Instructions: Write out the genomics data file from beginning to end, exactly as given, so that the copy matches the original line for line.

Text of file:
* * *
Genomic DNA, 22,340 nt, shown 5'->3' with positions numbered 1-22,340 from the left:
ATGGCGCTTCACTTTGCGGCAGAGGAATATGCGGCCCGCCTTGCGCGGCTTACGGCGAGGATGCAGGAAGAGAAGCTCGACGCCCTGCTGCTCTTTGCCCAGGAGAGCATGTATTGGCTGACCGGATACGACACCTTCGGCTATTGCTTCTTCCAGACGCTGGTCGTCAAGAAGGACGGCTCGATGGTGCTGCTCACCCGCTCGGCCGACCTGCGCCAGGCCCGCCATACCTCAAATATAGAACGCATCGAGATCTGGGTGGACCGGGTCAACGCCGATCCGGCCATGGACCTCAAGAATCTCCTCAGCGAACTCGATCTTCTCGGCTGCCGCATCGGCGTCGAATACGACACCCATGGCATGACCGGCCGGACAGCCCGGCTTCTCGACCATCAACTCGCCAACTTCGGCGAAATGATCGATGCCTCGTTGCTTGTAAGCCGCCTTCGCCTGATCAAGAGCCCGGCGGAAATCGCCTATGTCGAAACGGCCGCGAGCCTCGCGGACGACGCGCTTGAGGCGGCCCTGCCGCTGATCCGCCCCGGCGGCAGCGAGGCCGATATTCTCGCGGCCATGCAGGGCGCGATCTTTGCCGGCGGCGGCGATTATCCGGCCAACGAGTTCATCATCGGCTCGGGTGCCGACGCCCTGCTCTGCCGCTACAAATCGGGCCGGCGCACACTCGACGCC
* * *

Genomic DNA, 22,340 nt, shown 5'->3' with positions numbered 1-22,340 from the left:
ATGGCGCTTCACTTTGCGGCAGAGGAATATGCGGCCCGCCTTGCGCGGCTTACGGCGAGGATGCAGGAAGAGAAGCTCGACGCCCTGCTGCTCTTTGCCCAGGAGAGCATGTATTGGCTGACCGGATACGACACCTTCGGCTATTGCTTCTTCCAGACGCTGGTCGTCAAGAAGGACGGCTCGATGGTGCTGCTCACCCGCTCGGCCGACCTGCGCCAGGCCCGCCATACCTCAAATATAGAACGCATCGAGATCTGGGTGGACCGGGTCAACGCCGATCCGGCCATGGACCTCAAGAATCTCCTCAGCGAACTCGATCTTCTCGGCTGCCGCATCGGCGTCGAATACGACACCCATGGCATGACCGGCCGGACAGCCCGGCTTCTCGACCATCAACTCGCCAACTTCGGCGAAATGATCGATGCCTCGTTGCTTGTAAGCCGCCTTCGCCTGATCAAGAGCCCGGCGGAAATCGCCTATGTCGAAACGGCCGCGAGCCTCGCGGACGACGCGCTTGAGGCGGCCCTGCCGCTGATCCGCCCCGGCGGCAGCGAGGCCGATATTCTCGCGGCCATGCAGGGCGCGATCTTTGCCGGCGGCGGCGATTATCCGGCCAACGAGTTCATCATCGGCTCGGGTGCCGACGCCCTGCTCTGCCGCTACAAATCGGGCCGGCGCACACTCGACGCC